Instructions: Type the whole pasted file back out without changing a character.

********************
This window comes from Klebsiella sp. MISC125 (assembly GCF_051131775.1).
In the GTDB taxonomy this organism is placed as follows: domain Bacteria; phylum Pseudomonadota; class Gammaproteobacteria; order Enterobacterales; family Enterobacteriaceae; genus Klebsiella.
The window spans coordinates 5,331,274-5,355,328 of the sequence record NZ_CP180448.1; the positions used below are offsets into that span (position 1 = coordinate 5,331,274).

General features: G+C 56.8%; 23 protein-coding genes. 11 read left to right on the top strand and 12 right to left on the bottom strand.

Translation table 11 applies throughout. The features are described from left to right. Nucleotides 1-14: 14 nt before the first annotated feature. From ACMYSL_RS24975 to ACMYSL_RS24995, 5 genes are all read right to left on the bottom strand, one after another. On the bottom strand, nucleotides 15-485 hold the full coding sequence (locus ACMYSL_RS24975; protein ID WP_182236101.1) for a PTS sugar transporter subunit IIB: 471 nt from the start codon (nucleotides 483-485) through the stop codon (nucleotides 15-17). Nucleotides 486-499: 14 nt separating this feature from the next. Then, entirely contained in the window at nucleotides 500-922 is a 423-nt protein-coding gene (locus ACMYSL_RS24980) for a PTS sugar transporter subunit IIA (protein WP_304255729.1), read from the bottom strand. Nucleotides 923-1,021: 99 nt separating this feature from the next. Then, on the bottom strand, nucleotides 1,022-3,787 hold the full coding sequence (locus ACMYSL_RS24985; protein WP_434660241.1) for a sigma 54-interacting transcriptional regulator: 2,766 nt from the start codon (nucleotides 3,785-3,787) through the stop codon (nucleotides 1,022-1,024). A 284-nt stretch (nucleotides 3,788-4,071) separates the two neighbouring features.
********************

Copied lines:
This window comes from Klebsiella sp. MISC125 (assembly GCF_051131775.1).
In the GTDB taxonomy this organism is placed as follows: domain Bacteria; phylum Pseudomonadota; class Gammaproteobacteria; order Enterobacterales; family Enterobacteriaceae; genus Klebsiella.
The window spans coordinates 5,331,274-5,355,328 of the sequence record NZ_CP180448.1; the positions used below are offsets into that span (position 1 = coordinate 5,331,274).

General features: G+C 56.8%; 23 protein-coding genes. 11 read left to right on the top strand and 12 right to left on the bottom strand.

Translation table 11 applies throughout. The features are described from left to right. Nucleotides 1-14: 14 nt before the first annotated feature. From ACMYSL_RS24975 to ACMYSL_RS24995, 5 genes are all read right to left on the bottom strand, one after another. On the bottom strand, nucleotides 15-485 hold the full coding sequence (locus ACMYSL_RS24975; protein ID WP_182236101.1) for a PTS sugar transporter subunit IIB: 471 nt from the start codon (nucleotides 483-485) through the stop codon (nucleotides 15-17). Nucleotides 486-499: 14 nt separating this feature from the next. Then, entirely contained in the window at nucleotides 500-922 is a 423-nt protein-coding gene (locus ACMYSL_RS24980) for a PTS sugar transporter subunit IIA (protein WP_304255729.1), read from the bottom strand. Nucleotides 923-1,021: 99 nt separating this feature from the next. Then, on the bottom strand, nucleotides 1,022-3,787 hold the full coding sequence (locus ACMYSL_RS24985; protein WP_434660241.1) for a sigma 54-interacting transcriptional regulator: 2,766 nt from the start codon (nucleotides 3,785-3,787) through the stop codon (nucleotides 1,022-1,024). A 284-nt stretch (nucleotides 3,788-4,071) separates the two neighbouring features.